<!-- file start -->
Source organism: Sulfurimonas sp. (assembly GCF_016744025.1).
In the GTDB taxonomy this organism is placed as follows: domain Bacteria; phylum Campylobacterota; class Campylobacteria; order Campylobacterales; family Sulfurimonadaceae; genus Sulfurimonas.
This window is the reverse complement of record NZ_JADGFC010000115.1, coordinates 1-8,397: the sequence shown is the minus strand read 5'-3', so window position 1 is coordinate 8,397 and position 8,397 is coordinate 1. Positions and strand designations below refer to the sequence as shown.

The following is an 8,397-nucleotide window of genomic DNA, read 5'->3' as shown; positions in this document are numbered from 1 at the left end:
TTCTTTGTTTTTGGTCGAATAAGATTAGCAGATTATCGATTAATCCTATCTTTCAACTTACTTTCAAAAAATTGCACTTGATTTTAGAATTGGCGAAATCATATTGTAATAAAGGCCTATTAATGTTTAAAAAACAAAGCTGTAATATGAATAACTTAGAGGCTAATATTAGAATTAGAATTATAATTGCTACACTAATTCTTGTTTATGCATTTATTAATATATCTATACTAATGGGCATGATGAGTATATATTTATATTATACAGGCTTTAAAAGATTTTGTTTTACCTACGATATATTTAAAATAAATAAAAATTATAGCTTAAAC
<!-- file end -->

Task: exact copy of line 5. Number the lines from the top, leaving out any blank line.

TTCTTTGTTTTTGGTCGAATAAGATTAGCAGATTATCGATTAATCCTATCTTTCAACTTACTTTCAAAAAATTGCACTTGATTTTAGAATTGGCGAAATCATATTGTAATAAAGGCCTATTAATGTTTAAAAAACAAAGCTGTAATATGAATAACTTAGAGGCTAATATTAGAATTAGAATTATAATTGCTACACTAATTCTTGTTTATGCATTTATTAATATATCTATACTAATGGGCATGATGAGTATATATTTATATTATACAGGCTTTAAAAGATTTTGTTTTACCTACGATATATTTAAAATAAATAAAAATTATAGCTTAAAC